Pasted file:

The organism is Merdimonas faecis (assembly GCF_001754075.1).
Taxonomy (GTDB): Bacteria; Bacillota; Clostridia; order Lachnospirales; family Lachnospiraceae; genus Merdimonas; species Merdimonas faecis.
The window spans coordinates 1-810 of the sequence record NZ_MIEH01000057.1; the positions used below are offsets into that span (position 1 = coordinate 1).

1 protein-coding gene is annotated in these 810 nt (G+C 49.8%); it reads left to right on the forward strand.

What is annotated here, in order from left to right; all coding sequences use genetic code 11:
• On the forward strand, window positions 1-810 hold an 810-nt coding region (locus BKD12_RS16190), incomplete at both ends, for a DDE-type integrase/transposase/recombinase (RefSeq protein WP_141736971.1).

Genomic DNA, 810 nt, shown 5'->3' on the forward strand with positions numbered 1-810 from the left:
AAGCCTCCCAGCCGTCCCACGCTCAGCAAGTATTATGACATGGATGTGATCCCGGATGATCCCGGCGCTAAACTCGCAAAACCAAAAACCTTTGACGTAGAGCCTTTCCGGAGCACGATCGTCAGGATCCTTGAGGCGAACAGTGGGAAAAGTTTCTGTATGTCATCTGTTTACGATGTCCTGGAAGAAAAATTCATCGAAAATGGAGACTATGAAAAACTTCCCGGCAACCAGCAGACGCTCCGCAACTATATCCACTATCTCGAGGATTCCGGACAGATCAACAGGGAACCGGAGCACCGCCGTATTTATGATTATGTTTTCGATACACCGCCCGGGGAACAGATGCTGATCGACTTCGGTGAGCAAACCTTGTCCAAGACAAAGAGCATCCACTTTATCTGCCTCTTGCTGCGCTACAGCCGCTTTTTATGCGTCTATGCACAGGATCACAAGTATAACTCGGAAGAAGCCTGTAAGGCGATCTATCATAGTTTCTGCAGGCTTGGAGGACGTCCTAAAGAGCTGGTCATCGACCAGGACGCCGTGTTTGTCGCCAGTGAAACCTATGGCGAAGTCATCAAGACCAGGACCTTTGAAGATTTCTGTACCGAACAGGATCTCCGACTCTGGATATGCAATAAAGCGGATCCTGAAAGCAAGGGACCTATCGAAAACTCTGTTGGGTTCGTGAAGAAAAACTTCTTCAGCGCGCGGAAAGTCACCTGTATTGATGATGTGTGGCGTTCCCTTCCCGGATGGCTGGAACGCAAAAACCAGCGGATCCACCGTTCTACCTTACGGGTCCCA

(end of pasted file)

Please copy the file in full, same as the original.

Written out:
The organism is Merdimonas faecis (assembly GCF_001754075.1).
Taxonomy (GTDB): Bacteria; Bacillota; Clostridia; order Lachnospirales; family Lachnospiraceae; genus Merdimonas; species Merdimonas faecis.
The window spans coordinates 1-810 of the sequence record NZ_MIEH01000057.1; the positions used below are offsets into that span (position 1 = coordinate 1).

1 protein-coding gene is annotated in these 810 nt (G+C 49.8%); it reads left to right on the forward strand.

What is annotated here, in order from left to right; all coding sequences use genetic code 11:
• On the forward strand, window positions 1-810 hold an 810-nt coding region (locus BKD12_RS16190), incomplete at both ends, for a DDE-type integrase/transposase/recombinase (RefSeq protein WP_141736971.1).

Genomic DNA, 810 nt, shown 5'->3' on the forward strand with positions numbered 1-810 from the left:
AAGCCTCCCAGCCGTCCCACGCTCAGCAAGTATTATGACATGGATGTGATCCCGGATGATCCCGGCGCTAAACTCGCAAAACCAAAAACCTTTGACGTAGAGCCTTTCCGGAGCACGATCGTCAGGATCCTTGAGGCGAACAGTGGGAAAAGTTTCTGTATGTCATCTGTTTACGATGTCCTGGAAGAAAAATTCATCGAAAATGGAGACTATGAAAAACTTCCCGGCAACCAGCAGACGCTCCGCAACTATATCCACTATCTCGAGGATTCCGGACAGATCAACAGGGAACCGGAGCACCGCCGTATTTATGATTATGTTTTCGATACACCGCCCGGGGAACAGATGCTGATCGACTTCGGTGAGCAAACCTTGTCCAAGACAAAGAGCATCCACTTTATCTGCCTCTTGCTGCGCTACAGCCGCTTTTTATGCGTCTATGCACAGGATCACAAGTATAACTCGGAAGAAGCCTGTAAGGCGATCTATCATAGTTTCTGCAGGCTTGGAGGACGTCCTAAAGAGCTGGTCATCGACCAGGACGCCGTGTTTGTCGCCAGTGAAACCTATGGCGAAGTCATCAAGACCAGGACCTTTGAAGATTTCTGTACCGAACAGGATCTCCGACTCTGGATATGCAATAAAGCGGATCCTGAAAGCAAGGGACCTATCGAAAACTCTGTTGGGTTCGTGAAGAAAAACTTCTTCAGCGCGCGGAAAGTCACCTGTATTGATGATGTGTGGCGTTCCCTTCCCGGATGGCTGGAACGCAAAAACCAGCGGATCCACCGTTCTACCTTACGGGTCCCA